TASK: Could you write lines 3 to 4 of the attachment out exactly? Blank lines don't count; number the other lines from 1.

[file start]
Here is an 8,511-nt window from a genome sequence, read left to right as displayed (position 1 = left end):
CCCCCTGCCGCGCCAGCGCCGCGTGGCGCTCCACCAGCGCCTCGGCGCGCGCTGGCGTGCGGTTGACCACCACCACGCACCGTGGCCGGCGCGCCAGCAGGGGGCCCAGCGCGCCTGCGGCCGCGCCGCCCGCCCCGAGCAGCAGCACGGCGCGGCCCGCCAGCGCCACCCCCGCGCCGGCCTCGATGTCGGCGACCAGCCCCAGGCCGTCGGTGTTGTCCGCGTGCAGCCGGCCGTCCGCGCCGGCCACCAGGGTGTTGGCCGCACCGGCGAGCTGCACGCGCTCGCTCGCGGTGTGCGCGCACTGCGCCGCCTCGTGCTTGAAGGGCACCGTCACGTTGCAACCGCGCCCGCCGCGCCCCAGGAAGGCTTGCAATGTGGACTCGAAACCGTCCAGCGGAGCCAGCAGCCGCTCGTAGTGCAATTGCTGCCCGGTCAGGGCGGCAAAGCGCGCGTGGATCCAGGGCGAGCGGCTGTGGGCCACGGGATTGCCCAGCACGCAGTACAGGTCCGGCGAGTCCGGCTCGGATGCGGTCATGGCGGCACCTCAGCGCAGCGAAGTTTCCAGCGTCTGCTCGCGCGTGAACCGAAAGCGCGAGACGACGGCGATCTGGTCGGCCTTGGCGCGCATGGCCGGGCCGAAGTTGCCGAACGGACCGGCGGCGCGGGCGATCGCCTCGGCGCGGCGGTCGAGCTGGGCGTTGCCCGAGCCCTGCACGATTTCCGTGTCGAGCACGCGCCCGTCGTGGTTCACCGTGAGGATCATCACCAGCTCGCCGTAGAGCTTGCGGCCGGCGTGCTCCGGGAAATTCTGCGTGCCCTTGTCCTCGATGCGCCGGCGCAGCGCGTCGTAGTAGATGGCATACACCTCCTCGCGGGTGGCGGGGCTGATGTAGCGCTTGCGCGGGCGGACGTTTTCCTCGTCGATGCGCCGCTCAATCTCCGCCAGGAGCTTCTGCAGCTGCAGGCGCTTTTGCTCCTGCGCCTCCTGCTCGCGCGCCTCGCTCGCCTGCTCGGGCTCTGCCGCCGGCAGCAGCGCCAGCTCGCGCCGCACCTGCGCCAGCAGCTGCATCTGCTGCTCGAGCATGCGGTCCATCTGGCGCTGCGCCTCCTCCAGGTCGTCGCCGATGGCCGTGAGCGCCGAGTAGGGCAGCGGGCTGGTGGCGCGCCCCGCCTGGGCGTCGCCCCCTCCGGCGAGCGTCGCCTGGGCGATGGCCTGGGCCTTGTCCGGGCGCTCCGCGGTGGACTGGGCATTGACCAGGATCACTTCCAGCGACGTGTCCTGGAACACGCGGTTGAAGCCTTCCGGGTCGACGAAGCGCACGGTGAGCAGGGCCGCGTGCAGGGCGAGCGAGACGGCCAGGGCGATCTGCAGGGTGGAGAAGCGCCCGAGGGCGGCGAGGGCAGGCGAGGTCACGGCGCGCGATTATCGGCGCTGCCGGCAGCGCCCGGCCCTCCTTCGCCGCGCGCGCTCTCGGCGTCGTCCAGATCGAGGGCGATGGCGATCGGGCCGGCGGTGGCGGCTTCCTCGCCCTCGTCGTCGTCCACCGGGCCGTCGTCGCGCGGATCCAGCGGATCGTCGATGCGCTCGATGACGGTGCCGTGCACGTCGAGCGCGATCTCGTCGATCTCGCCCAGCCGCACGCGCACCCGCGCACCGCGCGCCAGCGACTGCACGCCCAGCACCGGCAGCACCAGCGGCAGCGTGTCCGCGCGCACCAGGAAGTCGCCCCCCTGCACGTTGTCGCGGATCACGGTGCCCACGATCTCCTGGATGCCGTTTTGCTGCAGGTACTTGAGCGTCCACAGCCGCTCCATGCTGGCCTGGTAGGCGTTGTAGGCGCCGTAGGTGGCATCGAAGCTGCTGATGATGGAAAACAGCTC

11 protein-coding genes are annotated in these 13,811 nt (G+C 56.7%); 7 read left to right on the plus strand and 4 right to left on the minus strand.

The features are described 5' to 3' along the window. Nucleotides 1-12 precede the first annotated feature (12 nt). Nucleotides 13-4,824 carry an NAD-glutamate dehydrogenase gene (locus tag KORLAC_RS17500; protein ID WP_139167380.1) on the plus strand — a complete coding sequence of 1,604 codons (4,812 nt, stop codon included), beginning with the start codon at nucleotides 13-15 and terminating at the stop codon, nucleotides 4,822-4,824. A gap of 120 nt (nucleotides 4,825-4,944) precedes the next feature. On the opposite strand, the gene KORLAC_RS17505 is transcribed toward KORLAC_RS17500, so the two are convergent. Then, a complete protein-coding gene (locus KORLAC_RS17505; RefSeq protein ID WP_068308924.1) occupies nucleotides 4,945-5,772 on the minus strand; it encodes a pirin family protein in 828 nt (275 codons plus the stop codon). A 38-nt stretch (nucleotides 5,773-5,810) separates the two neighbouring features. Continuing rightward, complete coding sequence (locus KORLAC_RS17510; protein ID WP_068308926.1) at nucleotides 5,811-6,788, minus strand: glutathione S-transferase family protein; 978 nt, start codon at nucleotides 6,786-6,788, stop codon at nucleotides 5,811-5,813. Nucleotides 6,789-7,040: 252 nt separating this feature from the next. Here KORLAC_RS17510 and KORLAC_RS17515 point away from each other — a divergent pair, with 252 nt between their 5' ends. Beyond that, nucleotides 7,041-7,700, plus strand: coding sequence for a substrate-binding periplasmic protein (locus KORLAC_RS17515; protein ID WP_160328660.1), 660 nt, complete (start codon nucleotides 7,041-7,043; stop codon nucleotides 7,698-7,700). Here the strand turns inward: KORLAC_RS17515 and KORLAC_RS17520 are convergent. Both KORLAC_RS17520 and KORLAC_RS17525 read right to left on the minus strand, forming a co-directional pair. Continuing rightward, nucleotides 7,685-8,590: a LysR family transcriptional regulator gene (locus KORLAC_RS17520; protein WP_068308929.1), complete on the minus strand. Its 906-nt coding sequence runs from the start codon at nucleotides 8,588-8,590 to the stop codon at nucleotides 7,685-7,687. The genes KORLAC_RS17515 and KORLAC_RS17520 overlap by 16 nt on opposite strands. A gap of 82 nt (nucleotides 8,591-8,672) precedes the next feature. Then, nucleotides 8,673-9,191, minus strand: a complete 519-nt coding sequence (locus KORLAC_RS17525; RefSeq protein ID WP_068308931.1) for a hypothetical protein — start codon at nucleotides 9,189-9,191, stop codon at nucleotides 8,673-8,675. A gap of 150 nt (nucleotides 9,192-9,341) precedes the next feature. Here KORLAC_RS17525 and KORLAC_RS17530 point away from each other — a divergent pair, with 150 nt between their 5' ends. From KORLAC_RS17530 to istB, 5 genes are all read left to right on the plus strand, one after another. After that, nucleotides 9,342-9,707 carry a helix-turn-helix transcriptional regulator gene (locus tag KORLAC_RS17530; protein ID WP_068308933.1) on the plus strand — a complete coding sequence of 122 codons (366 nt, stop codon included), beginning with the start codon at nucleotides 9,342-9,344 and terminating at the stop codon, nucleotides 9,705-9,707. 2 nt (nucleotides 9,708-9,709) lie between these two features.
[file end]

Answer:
11 protein-coding genes are annotated in these 13,811 nt (G+C 56.7%); 7 read left to right on the plus strand and 4 right to left on the minus strand.

The features are described 5' to 3' along the window. Nucleotides 1-12 precede the first annotated feature (12 nt). Nucleotides 13-4,824 carry an NAD-glutamate dehydrogenase gene (locus tag KORLAC_RS17500; protein ID WP_139167380.1) on the plus strand — a complete coding sequence of 1,604 codons (4,812 nt, stop codon included), beginning with the start codon at nucleotides 13-15 and terminating at the stop codon, nucleotides 4,822-4,824. A gap of 120 nt (nucleotides 4,825-4,944) precedes the next feature. On the opposite strand, the gene KORLAC_RS17505 is transcribed toward KORLAC_RS17500, so the two are convergent. Then, a complete protein-coding gene (locus KORLAC_RS17505; RefSeq protein ID WP_068308924.1) occupies nucleotides 4,945-5,772 on the minus strand; it encodes a pirin family protein in 828 nt (275 codons plus the stop codon). A 38-nt stretch (nucleotides 5,773-5,810) separates the two neighbouring features. Continuing rightward, complete coding sequence (locus KORLAC_RS17510; protein ID WP_068308926.1) at nucleotides 5,811-6,788, minus strand: glutathione S-transferase family protein; 978 nt, start codon at nucleotides 6,786-6,788, stop codon at nucleotides 5,811-5,813. Nucleotides 6,789-7,040: 252 nt separating this feature from the next. Here KORLAC_RS17510 and KORLAC_RS17515 point away from each other — a divergent pair, with 252 nt between their 5' ends. Beyond that, nucleotides 7,041-7,700, plus strand: coding sequence for a substrate-binding periplasmic protein (locus KORLAC_RS17515; protein ID WP_160328660.1), 660 nt, complete (start codon nucleotides 7,041-7,043; stop codon nucleotides 7,698-7,700). Here the strand turns inward: KORLAC_RS17515 and KORLAC_RS17520 are convergent. Both KORLAC_RS17520 and KORLAC_RS17525 read right to left on the minus strand, forming a co-directional pair. Continuing rightward, nucleotides 7,685-8,590: a LysR family transcriptional regulator gene (locus KORLAC_RS17520; protein WP_068308929.1), complete on the minus strand. Its 906-nt coding sequence runs from the start codon at nucleotides 8,588-8,590 to the stop codon at nucleotides 7,685-7,687. The genes KORLAC_RS17515 and KORLAC_RS17520 overlap by 16 nt on opposite strands. A gap of 82 nt (nucleotides 8,591-8,672) precedes the next feature. Then, nucleotides 8,673-9,191, minus strand: a complete 519-nt coding sequence (locus KORLAC_RS17525; RefSeq protein ID WP_068308931.1) for a hypothetical protein — start codon at nucleotides 9,189-9,191, stop codon at nucleotides 8,673-8,675. A gap of 150 nt (nucleotides 9,192-9,341) precedes the next feature. Here KORLAC_RS17525 and KORLAC_RS17530 point away from each other — a divergent pair, with 150 nt between their 5' ends. From KORLAC_RS17530 to istB, 5 genes are all read left to right on the plus strand, one after another. After that, nucleotides 9,342-9,707 carry a helix-turn-helix transcriptional regulator gene (locus tag KORLAC_RS17530; protein ID WP_068308933.1) on the plus strand — a complete coding sequence of 122 codons (366 nt, stop codon included), beginning with the start codon at nucleotides 9,342-9,344 and terminating at the stop codon, nucleotides 9,705-9,707. 2 nt (nucleotides 9,708-9,709) lie between these two features.